Richard Branson on his Dyslexia

A transcript from an interview Anderson Cooper had with Sir Richard Branson on CNN aired May 21, 2004.

Note: you can see Bransons in a similar story on MSN Money.

COOPER: What do you think it is about your brain, about the way you process information and the way you see things that has made you successful? 

RICHARD BRANSON, FOUNDER & CEO VIRGIN: Well, I was as a child dyslexic, not badly dyslexic but dyslexic had quite a lot of problems in school.

COOPER: You didn’t graduate high school. 

BRANSON: Yes, I mean my problems at school were such that I actually left school when I was 15 and there were some subjects that I just, you know, had a complete blank about. I mean (unintelligible) mathematics or I mean for instance for years I haven’t been able to work out the difference between gross and net. The reason that I think people who are dyslexic seem to exceed quite well in life, having had hell at school, is that you do simplify things. 

COOPER: As a business leader you’re probably unconventional. You’re not sort of the traditional image people may have. Have you always been unconventional in the way you frame things, the way you look at things? 

BRANSON: I suppose. I’ve been running my own businesses since I was 15 and therefore I’ve been able to dress as I feel comfortable, you know, I’ve managed to get a wonderful group of people around me and I don’t sit behind a desk all day. I get out and, you know, meet people and spend time with people, you know. 

So, I think what I’m, you know, quite good at doing is, you know, is creating -- creating something which I’m proud of and the staff who work for me are proud of and then, you know, if you created the best then the figures hopefully, you know, you’ll be able to pay your bills and keep, you know, keep everybody in employment.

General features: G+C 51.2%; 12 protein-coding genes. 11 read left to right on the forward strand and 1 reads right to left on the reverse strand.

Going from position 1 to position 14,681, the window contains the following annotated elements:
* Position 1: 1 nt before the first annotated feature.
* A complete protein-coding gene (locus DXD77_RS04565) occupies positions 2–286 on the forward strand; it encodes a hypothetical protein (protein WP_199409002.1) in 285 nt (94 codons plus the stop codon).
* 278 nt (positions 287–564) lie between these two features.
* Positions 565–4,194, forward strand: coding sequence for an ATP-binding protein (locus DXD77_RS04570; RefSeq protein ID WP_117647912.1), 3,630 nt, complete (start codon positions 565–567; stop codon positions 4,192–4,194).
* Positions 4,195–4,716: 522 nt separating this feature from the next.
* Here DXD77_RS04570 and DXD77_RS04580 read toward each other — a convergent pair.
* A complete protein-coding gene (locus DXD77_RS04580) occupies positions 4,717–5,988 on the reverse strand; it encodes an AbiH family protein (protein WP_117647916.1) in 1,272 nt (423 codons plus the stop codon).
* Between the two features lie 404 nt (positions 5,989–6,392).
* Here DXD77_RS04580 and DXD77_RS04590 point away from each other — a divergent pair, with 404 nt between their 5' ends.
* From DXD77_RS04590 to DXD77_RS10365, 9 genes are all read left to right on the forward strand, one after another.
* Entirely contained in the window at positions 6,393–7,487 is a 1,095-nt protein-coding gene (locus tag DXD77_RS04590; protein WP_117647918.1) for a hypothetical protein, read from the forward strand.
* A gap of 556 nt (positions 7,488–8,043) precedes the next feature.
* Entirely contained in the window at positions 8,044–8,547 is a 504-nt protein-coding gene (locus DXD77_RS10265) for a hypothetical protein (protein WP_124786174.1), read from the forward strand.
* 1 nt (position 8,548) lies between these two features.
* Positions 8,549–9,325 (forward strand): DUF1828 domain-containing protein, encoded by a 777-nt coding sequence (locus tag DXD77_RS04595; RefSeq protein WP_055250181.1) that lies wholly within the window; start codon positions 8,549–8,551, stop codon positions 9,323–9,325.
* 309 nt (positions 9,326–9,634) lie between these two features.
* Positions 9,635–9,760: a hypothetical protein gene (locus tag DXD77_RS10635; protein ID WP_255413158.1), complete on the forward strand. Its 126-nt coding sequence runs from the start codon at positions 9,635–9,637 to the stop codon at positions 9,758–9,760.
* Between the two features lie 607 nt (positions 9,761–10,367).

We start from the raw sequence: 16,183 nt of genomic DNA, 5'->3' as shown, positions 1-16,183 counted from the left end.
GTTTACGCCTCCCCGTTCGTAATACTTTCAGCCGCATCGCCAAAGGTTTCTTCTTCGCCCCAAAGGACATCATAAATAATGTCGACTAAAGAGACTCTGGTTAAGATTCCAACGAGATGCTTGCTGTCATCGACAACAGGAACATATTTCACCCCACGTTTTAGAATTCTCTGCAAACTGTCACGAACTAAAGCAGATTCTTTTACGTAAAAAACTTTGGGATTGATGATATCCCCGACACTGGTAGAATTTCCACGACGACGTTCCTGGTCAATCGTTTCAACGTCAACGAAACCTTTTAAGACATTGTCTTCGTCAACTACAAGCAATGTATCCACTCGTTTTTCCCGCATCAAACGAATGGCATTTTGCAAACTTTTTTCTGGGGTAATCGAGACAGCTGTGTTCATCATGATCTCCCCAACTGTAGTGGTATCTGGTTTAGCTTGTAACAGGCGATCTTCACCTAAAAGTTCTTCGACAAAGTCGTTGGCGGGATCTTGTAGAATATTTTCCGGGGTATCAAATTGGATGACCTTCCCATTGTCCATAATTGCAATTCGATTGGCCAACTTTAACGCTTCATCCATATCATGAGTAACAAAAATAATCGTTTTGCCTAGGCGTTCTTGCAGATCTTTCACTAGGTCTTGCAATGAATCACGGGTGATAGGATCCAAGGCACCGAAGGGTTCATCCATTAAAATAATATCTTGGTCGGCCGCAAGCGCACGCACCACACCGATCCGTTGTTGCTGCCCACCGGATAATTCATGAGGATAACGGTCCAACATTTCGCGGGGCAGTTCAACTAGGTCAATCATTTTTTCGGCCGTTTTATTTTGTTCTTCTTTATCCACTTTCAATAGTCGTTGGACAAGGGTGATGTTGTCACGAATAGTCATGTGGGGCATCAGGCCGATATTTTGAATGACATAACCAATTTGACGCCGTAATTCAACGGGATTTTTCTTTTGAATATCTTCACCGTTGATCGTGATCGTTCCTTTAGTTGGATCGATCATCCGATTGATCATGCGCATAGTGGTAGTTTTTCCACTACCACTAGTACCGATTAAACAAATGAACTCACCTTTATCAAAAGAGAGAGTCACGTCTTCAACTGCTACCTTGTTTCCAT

COOPER: I would imagine sort of when I envision your life, you know, you being on Blackberry’s and you being on e-mail and being wired and connected, I understand that is completely not true that you are actually only recently sort of using a cell phone. You don’t -- you’re not addicted to a Blackberry. 

BRANSON: I’m terrified that if I ever did get addicted to, you know, computers or Blackberry’s that, you know, they would crash on me and, you know, so, you know, I use a notebook I carry making lists of everything and I check them off. 

COOPER: I read that you jot things on your hand. I was looking at your hands now. 

BRANSON: Yes, I think actually I’ve just -- anyway but yes, I mean anything urgent I write on the back of the hand but so, I mean I keep everything, you know, pretty simple. 

COOPER: As for those who are listening who maybe their child is dyslexic or has some learning disability what is your message to them? I mean what’s your advice? 

BRANSON: Obviously someone who’s dyslexic you’ve got to try to get them as much help as they can from, you know, the people at the schools and other people who are specializing in dyslexia. But, you know, in the end I think, you know, the chances are that they may well excel in other areas. 

COOPER: Because you had dyslexia at a young age do you think you had to work harder than other people? 

BRANSON: Yes, I certainly had to work, you know, to work enormously hard. I had to learn the art of delegation and not try to do everything myself and somehow, you know, somehow it worked out OK. 

COOPER: It certainly seems to have. Richard Branson thanks very much.

Anderson Cooper, CNN, May 21, 2004